So the idea is that men should commit to being beta nice-guys, and women will in return commit to only sexing the beta nice guys and all the alpha badboys will be left sad and lonely?

          And you have tried this strategy, played the “cooperate” card by always being beta and nice, and you feel that the other side is defecting against you…

          … and your reaction to this is to try to talk them into cooperating in blog comments. But what you haven’t quite realized is that their form of defection is bolstered by actually believing that they are not defecting. Girls fuck alpha badboys one night and in the morning they will post comments on social media about how there aren’t any nice men left. Again, read Hanson about how humans are great at self delusion for precisely this reason.

          Though I really should disclaim that I don’t totally agree with the premise that “bad boys” and “alphas” are defecting by acting as they do. They provide meaningful, intense positive emotions that women really enjoy. Yes they are also assholes a lot of the time, but I think overall the impact is positive. Alpha badboys are fulfilling a need the same way chocolate bars do – in far mode you would rather have celery, but if we all had to eat celery every day life would be distinctly worse.

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        • Ialdabaoth says:

          Feminism clearly isn’t unattractive in men, but the “feminism” that some neurotic men display and some toxic women cultivate is – and, as tragic for Ialdabaoth it is, it might be hard to isolate as a flaw, and most feminists are unhelpful here.

          Well, and the largest tragedy is that it’s a positive feedback loop: desperation causes a weakening of boundaries.

          This is why the fantasy of the Manic Pixie Dream Girl is so appealing – most Forever Alone guys understand painfully well that the more desperate they get, the more unattractive they are, and the more unattractive they are, the more desperate they get, and realize that it will take an external rescuer to break that cycle.

          Which, of course, is why the Manic Pixie Dream Girl is now a weaponized meme to use against us.

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        • Rationalist says:

          @Multiheaded: “If you care about the LW-sphere, maybe don’t wrap your awfulness in it?”

          You do not own or speak for LW, and LW doesn’t own the word “rationalist”.

          If you want to disagree with me in a rational way by setting out the case against what I say, then be my guest. So far you have ad hominem’d me (“your awfulness”) and implied that I should shut up to avoid bad appearances in the eyes of “Decent People”.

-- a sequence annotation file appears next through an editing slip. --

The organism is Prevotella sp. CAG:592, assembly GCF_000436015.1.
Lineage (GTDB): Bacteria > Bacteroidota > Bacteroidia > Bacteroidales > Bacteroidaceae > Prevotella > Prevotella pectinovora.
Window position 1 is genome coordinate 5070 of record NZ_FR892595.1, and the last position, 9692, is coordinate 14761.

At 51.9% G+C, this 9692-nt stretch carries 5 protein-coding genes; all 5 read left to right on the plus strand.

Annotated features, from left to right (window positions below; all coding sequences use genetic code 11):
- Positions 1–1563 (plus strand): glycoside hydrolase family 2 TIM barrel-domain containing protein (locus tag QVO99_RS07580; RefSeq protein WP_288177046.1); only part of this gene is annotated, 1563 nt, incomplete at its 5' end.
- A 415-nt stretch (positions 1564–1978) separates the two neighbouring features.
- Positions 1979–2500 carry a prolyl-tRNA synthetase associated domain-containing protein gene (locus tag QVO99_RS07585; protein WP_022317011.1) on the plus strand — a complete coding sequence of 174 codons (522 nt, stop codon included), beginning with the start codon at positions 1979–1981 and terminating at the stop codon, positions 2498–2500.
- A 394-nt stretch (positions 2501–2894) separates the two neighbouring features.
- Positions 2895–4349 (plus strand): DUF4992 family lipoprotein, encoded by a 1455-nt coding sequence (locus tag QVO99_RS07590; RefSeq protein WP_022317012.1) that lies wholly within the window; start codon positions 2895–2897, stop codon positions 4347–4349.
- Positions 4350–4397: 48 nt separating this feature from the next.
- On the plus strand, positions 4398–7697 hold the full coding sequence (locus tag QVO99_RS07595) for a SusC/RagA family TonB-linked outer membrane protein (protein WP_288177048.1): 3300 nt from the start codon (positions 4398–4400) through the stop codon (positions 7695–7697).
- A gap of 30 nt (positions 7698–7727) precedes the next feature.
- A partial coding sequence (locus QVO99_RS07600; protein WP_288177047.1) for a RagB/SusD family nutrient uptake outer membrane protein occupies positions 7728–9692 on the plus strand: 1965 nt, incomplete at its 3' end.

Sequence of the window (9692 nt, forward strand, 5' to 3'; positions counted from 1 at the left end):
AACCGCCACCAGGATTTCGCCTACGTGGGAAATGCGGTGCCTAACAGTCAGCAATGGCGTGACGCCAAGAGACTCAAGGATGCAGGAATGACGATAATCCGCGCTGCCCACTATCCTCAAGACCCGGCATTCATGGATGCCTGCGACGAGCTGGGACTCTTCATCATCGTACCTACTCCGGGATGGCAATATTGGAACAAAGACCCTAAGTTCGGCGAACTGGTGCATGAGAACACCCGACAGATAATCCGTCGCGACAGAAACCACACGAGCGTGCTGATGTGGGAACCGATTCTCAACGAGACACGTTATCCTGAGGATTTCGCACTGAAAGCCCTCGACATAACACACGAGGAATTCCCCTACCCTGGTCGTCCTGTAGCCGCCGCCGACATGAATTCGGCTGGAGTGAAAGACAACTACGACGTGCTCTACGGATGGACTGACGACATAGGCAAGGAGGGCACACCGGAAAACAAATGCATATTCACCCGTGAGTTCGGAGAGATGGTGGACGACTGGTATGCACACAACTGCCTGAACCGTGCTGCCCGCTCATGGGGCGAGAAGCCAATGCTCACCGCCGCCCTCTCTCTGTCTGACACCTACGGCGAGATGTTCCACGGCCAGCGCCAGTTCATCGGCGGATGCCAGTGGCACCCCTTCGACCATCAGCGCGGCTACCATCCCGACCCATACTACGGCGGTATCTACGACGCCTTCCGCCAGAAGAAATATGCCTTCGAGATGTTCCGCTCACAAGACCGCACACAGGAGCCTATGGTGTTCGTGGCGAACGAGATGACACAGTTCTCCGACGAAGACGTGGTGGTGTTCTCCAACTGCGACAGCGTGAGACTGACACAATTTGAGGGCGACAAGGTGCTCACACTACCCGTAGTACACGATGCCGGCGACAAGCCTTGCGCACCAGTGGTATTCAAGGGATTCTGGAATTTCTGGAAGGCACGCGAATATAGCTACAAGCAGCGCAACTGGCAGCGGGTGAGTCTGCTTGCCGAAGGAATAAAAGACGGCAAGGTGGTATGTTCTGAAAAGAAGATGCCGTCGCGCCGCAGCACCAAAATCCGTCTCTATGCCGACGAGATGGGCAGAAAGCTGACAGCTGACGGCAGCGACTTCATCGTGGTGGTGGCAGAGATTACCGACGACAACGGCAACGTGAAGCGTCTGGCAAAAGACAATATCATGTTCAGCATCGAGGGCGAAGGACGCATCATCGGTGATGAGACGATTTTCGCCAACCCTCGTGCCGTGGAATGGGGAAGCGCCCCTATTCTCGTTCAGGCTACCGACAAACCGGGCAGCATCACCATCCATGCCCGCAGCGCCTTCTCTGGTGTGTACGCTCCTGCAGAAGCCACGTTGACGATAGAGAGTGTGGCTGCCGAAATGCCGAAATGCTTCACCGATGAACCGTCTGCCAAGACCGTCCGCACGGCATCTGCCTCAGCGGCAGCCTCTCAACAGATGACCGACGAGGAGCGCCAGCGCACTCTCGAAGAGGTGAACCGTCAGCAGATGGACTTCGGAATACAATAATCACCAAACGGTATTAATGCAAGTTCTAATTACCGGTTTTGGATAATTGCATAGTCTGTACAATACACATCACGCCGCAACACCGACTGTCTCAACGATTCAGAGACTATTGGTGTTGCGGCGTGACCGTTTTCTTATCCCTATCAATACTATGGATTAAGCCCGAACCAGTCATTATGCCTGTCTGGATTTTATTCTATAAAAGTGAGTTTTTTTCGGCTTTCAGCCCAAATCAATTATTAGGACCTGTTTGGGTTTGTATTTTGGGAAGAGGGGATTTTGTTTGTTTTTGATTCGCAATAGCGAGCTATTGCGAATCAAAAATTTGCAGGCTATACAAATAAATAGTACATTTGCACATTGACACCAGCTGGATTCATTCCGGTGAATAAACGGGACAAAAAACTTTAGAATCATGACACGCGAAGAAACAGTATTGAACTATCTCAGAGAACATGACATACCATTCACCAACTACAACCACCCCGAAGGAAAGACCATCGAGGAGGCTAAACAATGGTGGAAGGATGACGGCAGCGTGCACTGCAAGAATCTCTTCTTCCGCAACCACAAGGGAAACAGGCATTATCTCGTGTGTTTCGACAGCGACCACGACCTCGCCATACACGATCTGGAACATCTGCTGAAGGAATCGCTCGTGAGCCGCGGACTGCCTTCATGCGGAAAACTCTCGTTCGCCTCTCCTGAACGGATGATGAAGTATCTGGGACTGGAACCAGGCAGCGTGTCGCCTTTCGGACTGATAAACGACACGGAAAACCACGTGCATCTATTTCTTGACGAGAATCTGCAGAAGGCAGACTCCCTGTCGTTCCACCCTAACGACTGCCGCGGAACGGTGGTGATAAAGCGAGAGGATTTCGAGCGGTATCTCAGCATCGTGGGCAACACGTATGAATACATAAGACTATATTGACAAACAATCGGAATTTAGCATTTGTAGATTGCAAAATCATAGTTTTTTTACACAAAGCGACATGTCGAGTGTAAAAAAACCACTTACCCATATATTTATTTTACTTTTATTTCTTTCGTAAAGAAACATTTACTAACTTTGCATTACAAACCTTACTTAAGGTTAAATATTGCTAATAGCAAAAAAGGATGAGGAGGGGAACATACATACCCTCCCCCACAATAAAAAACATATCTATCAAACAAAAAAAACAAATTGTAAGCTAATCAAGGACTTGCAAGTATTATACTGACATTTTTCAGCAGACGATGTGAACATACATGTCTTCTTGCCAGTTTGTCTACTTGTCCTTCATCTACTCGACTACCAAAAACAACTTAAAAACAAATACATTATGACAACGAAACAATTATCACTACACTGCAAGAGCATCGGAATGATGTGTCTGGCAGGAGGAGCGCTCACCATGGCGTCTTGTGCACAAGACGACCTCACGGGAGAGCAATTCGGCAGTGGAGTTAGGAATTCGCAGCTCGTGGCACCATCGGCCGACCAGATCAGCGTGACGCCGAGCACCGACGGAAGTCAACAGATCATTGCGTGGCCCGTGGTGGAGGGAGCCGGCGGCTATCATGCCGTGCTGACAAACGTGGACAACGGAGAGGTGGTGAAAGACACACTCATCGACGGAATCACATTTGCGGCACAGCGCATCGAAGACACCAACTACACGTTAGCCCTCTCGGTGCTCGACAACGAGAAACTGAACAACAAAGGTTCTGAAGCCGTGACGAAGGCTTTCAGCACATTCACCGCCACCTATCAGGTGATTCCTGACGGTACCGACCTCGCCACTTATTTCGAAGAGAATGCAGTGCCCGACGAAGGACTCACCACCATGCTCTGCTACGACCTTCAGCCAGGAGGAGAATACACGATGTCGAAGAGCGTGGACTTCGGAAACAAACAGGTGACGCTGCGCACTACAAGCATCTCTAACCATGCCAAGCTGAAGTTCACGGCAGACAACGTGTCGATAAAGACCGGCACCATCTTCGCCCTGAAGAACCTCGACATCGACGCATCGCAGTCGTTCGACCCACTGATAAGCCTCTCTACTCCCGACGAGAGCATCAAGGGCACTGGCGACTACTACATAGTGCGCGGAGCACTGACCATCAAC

Why don’t you take a leaf out of the rationality book and steel-man my position? Or even just outline what you think our disagreements are and whether they concern denotations or connotations?

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        • ozymandias says:

          I mean, and also because girls who have been expected to be a Manic Pixie Dream Girl (I put myself in this category, tho I am not a girl) are legitimately screwed over. The MPDG has no desires of her own, no boundaries, nothing but a constant flow of unconditional positive regard. But human beings can’t actually do that, and trying to hurts. Other people can’t save you; you have to save yourself; but that is impossible advice to take when you’re already drowning.

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        • Multiheaded says:

          Also:

          You just need to stop caring about what women want or think and treat them like black box functions which output “consensual sex” for certain inputs.

          That’s also related to the problem of feminism vs. “feminism”. @Rationalist: you think you ever cared about what women want or think before you’ve been Redpilled by /r/TheRedPill? NO, YOU DID NOT. You had some shreds of Sklavenmoral. Always looking over your shoulder for what society would prescribe for a Nice Guy. Then you clearly decided to prey on the vulnerable. You have never actually undergone any transformation, just as Ialdabaoth here would seriously rather die than manipulate a woman in this way. It is likely that you were never a decent person, your claws were just weak.

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        • Multiheaded says:

          Why don’t you take a leaf out of the rationality book and steel-man my position?

          I would, but I honestly don’t have the stomach for it. Let Ozy do it, zie’s a hardened veteran.

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        • ozymandias says:

          I don’t know how to steelman. I can do Principle of Charity, or I can do stealing the shiny bits of your ideas and carrying them off to my idea magpie nest, but my brain does not come in steelman form. I think that Jim’s critiques of steelmanning might be somewhat on, tbh.

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        • Rationalist says:

          @Multiheaded: “I would, but I honestly don’t have the stomach for it. Let Ozy do it, zie’s a hardened veteran.”

          stomach for ad hom/insults/pronouncing final moral judgement upon the entire life of someone you have just met on the internet, yet no stomach for engaging rationally, attempting to understand things from the other person’s point of view, drawing clear separations between denotations and connotations or any of those other good rationalist habits we learned on LW. To be fair, the latter are harder work than the former.

          Conditional on you being right and me being wrong, you are making it maximally hard for me to change my mind.

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        • Ialdabaoth says: